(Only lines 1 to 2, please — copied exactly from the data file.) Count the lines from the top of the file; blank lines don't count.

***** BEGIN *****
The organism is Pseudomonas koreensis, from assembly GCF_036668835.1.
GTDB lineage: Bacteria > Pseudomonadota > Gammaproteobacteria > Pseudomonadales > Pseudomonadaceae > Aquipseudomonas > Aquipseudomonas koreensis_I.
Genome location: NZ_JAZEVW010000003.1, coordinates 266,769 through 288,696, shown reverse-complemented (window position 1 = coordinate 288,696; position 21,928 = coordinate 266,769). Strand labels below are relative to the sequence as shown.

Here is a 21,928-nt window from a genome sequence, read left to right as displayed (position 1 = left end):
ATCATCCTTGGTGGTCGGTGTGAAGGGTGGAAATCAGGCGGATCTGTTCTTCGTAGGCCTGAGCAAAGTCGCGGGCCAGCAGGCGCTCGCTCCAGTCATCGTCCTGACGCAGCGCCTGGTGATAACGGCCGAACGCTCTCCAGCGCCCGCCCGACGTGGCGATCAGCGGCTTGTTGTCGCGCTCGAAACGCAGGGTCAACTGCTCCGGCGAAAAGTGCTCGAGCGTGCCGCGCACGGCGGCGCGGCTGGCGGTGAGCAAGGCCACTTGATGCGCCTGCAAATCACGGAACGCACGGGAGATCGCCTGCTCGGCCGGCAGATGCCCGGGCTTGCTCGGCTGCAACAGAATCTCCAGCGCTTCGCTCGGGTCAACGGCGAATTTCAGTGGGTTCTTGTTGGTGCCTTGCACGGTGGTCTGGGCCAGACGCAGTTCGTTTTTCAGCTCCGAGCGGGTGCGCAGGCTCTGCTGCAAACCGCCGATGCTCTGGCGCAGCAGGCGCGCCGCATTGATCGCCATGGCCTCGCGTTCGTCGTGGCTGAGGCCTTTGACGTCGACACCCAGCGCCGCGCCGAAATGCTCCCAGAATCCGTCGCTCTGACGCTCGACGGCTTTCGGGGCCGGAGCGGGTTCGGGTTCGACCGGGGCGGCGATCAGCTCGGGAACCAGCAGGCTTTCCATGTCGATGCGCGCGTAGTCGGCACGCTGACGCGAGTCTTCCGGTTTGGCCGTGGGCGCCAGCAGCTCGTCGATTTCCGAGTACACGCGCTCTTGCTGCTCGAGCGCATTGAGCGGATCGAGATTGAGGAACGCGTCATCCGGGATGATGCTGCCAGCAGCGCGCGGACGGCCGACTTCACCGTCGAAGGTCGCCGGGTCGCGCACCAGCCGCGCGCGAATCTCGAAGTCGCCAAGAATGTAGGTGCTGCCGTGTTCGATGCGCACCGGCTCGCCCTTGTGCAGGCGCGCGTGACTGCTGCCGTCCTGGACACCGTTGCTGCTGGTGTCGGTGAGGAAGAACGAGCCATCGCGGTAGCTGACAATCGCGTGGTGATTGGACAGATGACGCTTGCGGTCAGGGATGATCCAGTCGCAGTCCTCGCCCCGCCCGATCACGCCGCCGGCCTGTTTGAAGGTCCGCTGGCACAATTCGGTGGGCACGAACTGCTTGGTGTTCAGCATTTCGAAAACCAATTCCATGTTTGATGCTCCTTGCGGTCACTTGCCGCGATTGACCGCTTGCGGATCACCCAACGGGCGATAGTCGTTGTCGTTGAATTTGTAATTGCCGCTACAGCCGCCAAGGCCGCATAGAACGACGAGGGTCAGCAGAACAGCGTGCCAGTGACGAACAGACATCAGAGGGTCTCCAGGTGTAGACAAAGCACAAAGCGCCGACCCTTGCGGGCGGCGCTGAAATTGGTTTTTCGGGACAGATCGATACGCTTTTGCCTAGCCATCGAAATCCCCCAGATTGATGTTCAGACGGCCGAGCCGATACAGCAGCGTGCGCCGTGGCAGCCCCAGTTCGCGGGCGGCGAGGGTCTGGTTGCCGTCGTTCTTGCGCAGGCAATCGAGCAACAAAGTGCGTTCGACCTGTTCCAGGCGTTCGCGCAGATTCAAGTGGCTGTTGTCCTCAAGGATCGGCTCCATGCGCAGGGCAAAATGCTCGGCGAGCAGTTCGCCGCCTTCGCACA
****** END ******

The organism is Pseudomonas koreensis, from assembly GCF_036668835.1.
GTDB lineage: Bacteria > Pseudomonadota > Gammaproteobacteria > Pseudomonadales > Pseudomonadaceae > Aquipseudomonas > Aquipseudomonas koreensis_I.